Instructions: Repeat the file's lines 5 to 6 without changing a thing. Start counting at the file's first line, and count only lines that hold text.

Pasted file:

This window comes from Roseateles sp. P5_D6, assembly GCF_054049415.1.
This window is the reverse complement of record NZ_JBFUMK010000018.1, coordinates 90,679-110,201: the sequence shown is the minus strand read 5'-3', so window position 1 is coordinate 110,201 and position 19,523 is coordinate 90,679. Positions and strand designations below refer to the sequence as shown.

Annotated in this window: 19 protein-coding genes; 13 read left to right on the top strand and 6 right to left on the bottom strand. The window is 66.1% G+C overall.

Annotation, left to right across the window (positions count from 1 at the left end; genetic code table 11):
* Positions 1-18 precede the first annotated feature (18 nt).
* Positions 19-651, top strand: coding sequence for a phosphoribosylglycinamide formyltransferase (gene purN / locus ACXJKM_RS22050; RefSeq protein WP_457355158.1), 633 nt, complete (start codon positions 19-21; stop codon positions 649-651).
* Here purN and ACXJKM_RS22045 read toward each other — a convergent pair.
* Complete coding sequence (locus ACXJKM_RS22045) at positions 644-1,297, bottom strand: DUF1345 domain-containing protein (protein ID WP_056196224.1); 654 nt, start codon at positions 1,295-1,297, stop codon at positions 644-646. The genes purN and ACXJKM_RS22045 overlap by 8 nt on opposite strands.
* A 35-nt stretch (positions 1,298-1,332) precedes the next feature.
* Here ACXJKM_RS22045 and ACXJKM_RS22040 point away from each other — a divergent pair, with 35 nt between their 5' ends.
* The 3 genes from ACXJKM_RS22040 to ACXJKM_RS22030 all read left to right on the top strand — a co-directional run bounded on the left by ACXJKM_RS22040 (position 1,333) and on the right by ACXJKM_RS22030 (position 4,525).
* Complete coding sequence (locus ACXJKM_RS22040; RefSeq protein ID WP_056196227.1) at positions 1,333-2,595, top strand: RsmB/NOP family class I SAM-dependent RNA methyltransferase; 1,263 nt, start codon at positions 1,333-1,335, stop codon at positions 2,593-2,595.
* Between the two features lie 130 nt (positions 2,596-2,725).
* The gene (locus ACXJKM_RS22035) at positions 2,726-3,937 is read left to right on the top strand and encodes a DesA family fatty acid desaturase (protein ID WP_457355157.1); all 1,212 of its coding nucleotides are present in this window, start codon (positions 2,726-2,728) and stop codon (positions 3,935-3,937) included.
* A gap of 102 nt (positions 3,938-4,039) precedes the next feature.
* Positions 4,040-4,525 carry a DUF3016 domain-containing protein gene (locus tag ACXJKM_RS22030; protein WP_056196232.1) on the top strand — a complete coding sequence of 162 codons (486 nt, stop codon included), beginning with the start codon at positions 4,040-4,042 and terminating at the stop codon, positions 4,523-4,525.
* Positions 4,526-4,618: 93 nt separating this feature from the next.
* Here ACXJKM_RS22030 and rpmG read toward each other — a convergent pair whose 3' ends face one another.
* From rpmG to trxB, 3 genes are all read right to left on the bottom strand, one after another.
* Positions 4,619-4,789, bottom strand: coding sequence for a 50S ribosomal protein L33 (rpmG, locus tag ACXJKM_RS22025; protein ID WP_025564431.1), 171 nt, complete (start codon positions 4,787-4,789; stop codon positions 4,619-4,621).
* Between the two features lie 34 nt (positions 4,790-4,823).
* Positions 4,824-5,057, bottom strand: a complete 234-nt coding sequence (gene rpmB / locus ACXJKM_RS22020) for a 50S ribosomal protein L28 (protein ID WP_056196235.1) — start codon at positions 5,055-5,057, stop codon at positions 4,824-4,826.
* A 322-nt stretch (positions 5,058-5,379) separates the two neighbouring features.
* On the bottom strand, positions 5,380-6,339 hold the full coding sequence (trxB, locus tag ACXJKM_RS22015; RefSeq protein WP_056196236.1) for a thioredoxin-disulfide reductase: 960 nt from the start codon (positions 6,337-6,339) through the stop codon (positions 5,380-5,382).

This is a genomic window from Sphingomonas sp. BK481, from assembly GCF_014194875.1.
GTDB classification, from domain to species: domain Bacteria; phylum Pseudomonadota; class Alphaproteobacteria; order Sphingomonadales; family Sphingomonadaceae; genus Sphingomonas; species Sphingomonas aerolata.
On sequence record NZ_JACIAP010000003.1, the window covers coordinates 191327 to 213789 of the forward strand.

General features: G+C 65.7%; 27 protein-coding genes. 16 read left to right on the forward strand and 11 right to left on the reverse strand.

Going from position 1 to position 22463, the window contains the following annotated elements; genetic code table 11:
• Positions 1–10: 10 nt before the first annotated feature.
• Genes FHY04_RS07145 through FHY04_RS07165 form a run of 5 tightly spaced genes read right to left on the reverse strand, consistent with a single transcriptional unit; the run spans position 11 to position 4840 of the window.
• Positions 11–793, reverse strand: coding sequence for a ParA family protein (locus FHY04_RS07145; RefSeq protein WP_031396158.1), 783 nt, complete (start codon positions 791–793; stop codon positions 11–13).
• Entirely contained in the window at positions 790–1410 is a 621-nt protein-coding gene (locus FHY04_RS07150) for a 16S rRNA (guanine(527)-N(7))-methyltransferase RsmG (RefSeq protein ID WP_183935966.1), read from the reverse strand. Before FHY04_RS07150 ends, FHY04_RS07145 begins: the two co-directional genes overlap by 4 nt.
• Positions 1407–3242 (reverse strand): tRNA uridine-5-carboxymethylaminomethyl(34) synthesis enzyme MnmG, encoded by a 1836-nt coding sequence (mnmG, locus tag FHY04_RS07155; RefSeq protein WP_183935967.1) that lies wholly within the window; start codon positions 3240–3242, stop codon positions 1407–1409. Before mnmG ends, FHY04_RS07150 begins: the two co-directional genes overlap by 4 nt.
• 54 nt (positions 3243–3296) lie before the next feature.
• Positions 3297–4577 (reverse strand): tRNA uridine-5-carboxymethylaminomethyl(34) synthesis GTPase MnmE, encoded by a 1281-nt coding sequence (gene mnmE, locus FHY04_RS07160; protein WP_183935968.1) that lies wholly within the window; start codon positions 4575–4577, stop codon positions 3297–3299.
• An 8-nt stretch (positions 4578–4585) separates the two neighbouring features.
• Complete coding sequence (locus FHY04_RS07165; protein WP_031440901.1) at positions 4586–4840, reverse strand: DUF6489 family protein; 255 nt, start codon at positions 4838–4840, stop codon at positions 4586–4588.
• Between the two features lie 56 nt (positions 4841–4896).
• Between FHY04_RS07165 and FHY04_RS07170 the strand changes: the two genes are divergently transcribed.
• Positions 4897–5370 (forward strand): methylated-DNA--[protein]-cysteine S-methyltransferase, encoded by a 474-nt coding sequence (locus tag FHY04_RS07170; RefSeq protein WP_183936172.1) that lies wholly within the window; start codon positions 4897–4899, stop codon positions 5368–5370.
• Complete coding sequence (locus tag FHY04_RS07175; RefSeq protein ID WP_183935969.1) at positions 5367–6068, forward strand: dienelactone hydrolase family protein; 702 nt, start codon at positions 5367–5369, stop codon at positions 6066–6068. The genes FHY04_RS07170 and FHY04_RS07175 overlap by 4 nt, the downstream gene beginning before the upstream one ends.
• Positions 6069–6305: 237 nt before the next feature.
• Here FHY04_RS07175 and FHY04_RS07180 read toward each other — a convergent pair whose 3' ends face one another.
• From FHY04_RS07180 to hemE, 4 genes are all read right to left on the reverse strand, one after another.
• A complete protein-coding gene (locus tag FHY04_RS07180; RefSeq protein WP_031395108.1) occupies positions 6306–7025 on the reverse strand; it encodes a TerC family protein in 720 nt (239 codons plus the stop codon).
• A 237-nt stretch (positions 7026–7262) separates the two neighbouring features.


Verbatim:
* Positions 1-18 precede the first annotated feature (18 nt).
* Positions 19-651, top strand: coding sequence for a phosphoribosylglycinamide formyltransferase (gene purN / locus ACXJKM_RS22050; RefSeq protein WP_457355158.1), 633 nt, complete (start codon positions 19-21; stop codon positions 649-651).